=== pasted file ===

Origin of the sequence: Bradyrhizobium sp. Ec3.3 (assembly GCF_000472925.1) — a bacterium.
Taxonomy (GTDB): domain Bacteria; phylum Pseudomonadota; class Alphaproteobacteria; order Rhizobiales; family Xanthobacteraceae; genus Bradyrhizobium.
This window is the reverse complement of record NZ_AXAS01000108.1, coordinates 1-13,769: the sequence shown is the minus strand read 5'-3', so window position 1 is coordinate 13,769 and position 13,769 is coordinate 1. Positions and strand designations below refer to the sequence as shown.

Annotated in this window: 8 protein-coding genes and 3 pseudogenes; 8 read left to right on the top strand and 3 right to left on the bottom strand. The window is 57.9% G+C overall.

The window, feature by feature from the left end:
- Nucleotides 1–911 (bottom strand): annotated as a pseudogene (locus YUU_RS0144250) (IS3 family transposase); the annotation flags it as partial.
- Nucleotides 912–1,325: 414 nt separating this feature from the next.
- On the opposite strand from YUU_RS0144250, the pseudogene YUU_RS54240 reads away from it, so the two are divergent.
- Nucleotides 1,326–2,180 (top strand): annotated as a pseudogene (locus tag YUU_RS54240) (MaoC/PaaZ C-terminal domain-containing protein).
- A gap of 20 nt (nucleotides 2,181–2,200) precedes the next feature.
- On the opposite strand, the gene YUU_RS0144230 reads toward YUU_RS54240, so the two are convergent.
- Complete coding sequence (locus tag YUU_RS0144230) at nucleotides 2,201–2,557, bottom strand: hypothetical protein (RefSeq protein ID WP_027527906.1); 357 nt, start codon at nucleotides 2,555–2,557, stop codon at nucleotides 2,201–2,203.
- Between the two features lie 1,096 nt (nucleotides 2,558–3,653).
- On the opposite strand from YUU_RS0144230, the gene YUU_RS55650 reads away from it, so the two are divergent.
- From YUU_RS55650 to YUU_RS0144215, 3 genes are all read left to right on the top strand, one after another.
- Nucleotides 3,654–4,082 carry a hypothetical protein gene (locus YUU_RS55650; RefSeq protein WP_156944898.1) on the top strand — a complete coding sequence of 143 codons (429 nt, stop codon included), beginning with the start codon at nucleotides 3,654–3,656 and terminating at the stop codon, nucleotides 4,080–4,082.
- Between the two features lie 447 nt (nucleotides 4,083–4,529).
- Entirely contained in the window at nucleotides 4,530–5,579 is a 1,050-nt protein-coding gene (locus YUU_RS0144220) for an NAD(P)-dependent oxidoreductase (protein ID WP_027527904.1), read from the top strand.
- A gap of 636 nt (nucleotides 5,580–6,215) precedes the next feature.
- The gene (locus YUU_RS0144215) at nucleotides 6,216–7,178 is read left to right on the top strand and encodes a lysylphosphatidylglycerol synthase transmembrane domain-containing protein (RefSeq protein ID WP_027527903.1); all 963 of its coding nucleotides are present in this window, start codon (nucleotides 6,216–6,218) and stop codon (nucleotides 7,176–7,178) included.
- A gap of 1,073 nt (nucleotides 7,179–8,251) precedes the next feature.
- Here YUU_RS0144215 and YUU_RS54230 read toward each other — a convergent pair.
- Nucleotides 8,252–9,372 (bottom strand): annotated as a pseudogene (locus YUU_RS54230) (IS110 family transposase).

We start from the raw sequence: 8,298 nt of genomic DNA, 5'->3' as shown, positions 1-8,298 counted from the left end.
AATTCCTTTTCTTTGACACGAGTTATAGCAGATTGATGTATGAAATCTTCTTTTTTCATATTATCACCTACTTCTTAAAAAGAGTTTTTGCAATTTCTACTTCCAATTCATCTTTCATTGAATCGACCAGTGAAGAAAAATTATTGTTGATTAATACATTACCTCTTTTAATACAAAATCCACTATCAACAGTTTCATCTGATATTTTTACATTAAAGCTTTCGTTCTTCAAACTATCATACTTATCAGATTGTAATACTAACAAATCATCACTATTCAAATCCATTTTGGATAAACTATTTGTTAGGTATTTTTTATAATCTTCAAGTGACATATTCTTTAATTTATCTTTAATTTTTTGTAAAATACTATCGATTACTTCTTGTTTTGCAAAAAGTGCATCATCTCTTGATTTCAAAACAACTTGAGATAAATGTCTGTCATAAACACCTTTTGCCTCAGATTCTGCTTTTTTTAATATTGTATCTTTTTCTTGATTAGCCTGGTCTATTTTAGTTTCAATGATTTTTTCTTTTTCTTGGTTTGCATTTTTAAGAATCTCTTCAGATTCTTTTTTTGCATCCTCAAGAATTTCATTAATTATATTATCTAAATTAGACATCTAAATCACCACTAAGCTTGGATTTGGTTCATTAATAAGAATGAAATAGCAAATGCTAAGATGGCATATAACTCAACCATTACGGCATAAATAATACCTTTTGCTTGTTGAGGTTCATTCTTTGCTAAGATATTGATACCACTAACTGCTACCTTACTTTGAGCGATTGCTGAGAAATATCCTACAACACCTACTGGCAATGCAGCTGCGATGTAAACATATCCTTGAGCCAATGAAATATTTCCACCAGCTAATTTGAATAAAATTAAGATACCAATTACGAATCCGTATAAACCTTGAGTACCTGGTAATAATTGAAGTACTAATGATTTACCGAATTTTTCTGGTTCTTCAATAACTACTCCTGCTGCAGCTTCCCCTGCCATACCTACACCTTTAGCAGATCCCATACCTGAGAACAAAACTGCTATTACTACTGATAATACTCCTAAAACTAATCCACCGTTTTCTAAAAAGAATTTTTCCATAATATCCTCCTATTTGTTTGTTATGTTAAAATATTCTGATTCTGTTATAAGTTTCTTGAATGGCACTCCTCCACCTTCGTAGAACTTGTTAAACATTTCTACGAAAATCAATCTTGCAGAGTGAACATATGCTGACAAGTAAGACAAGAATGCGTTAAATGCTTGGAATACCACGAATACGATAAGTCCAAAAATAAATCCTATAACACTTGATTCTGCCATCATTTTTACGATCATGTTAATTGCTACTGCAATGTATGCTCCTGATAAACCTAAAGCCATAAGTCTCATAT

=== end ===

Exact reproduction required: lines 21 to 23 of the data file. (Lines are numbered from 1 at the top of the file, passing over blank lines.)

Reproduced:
- A gap of 1,073 nt (nucleotides 7,179–8,251) precedes the next feature.
- Here YUU_RS0144215 and YUU_RS54230 read toward each other — a convergent pair.
- Nucleotides 8,252–9,372 (bottom strand): annotated as a pseudogene (locus YUU_RS54230) (IS110 family transposase).